I am a huge fan of mentoring—always have been. I try to mentor in part to pay homage to the great mentors I’ve had, and to whom that I owe an extreme amount of gratitude. Mentoring, in a nutshell, is a unique relationship between an experienced person in your organization and a less experienced person hungry to soak up their healthcare information technology (HCIT) knowledge like a dry sponge.
The mentor’s role is to guide, instruct, encourage, and provide constructive feedback to the protégé. The protégé in turn, should be willing to listen to the constructive feedback, learn from it and understand that it’s never intended as personal criticism when they make a mistake; nor should they feel bad when they ask basic questions in their endeavor to learn. The mentor is (hopefully) using the mistakes as a learning and teaching opportunity. You can’t learn unless you make mistakes. Promise!
There are lots of styles and ways to mentor, and while I don’t purport to be an expert mentor, I know what has worked for me in the past. Here are a few methods commonly used:
One-on-One: One of the most common mentoring models is one-on-one mentoring. Simply match a mentor with a protégé based on the HCIT knowledge you want to transfer. Most people prefer this model because it allows both the mentor and protégé to develop a personal relationship, and communicate regularly while the mentor provides individual guidance and support. Usually the primary challenge is the availability of quality mentors who match the need. However, this model is one of my favorites, as the results and outcome are both qualitative and measurable.
Group Mentoring: Group mentoring requires a mentor to work with several protégés at a time. The group meets regularly to discuss various topics and exchange ideas. The biggest challenge with a group model is it lacks the personal relationship of one-on-one mentoring. Knowledge transfer can be more challenging as some members of the group may excel and assimilate the information while others struggle to keep pace.
Executive Mentoring: Top-down mentoring is clearly the best way for an organization to create a mentoring culture. It should be used by leadership to set the tone on the importance of information sharing and cultivate skills to help the organization grow and scale. It is also an effective tool for building a strong management bench. Succession-planning can be another benefit to the organization. Having a bench that is deep and wide in knowledge learned by the executive leadership can minimize the downside when a key employee decides to leave or retire.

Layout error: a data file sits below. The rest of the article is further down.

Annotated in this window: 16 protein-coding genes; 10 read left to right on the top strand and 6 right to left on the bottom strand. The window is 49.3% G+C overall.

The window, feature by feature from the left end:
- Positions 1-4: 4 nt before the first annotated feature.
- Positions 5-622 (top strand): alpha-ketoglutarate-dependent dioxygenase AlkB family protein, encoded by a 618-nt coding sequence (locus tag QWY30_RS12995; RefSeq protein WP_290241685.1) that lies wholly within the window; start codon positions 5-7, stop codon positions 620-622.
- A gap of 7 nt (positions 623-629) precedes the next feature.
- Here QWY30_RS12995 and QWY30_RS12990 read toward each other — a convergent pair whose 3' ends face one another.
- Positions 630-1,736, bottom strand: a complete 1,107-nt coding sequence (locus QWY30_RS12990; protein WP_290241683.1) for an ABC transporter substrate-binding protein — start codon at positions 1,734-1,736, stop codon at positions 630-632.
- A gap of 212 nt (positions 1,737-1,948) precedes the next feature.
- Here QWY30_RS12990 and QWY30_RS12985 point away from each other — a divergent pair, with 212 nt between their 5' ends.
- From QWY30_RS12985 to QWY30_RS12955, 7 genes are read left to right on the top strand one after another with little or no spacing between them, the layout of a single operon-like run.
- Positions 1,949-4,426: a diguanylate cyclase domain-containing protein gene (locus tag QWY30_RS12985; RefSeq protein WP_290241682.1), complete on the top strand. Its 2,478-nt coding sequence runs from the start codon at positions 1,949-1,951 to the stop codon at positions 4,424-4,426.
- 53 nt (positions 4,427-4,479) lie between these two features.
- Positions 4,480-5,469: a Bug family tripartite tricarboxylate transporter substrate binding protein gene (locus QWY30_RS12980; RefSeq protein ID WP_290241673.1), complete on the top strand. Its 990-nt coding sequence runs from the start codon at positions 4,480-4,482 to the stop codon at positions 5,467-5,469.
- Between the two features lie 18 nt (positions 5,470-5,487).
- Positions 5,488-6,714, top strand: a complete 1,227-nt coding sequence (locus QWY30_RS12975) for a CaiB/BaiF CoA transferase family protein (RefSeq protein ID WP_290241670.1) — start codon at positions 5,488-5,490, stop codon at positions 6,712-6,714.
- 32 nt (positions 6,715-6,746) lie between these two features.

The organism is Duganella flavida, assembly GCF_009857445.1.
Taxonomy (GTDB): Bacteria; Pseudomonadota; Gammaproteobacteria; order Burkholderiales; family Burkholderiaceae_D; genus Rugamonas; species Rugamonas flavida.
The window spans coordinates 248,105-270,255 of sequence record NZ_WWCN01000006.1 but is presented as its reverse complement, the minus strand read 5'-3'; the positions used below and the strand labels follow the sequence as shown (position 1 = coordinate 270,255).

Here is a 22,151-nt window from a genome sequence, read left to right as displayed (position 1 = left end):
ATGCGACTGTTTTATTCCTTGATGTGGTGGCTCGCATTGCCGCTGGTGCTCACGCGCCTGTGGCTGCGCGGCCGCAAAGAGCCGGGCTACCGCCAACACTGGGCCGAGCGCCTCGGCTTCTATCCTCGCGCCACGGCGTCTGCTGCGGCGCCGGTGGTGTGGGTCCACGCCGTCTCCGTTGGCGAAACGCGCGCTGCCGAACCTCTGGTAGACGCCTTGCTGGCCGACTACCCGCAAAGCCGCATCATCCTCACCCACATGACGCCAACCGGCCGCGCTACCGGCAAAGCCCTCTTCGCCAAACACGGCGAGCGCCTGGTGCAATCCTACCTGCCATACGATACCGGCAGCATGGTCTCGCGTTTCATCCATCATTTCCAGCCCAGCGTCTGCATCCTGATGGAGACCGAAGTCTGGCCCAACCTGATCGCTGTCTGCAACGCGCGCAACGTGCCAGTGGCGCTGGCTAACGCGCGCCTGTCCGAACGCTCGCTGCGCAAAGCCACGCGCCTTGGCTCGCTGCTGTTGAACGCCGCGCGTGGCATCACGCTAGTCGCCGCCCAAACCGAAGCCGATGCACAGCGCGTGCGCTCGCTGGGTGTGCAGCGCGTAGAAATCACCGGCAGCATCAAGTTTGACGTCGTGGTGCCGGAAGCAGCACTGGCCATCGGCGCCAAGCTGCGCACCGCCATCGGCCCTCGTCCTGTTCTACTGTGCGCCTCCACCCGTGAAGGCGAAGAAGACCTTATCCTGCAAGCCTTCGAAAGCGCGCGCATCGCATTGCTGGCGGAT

Mentoring is a great retention tool for organizations. If an employee does the same thing day in and day out, eventually he or she will become bored and move on. Often clients tell me the reason they’ve decided to hire my firm to find a key executive is because they don’t have the talent to promote from within. That would not always be the case if they had a solid mentorship program.
There are other benefits to having a mentoring program in addition to the reasons I’ve already covered:
Onboarding: This greatly speeds up the process of bringing on new hires. The first month of a new hire is critical to the employee’s overall success. Employees view the first month as a preview of upcoming attractions. Make it count.
Employee Productivity: Employees participating in mentoring programs have an effective mechanism for getting answers quickly, allowing them to move on quickly and not waste time trying to “wing it.” Winging it is never a good plan.
Quality: You cannot improve your internal processes if everyone is doing them the wrong way. The best way to insure consistency is to make sure new employees are mentored on the right way to accomplish their tasks early in their employment. Always.
Reduce Frustration: Employees who don’t understand their jobs and don’t know where to go for help become discouraged and eventually leave. Frustration also causes morale problems. Never good.
Tim Tolan is senior partner of Sanford Rose Associates-Healthcare IT Practice. He can be reached at firstname.lastname@example.org or (904) 875-4787. His blog can be found at www.healthcare-informatics.com/tim_tolan.
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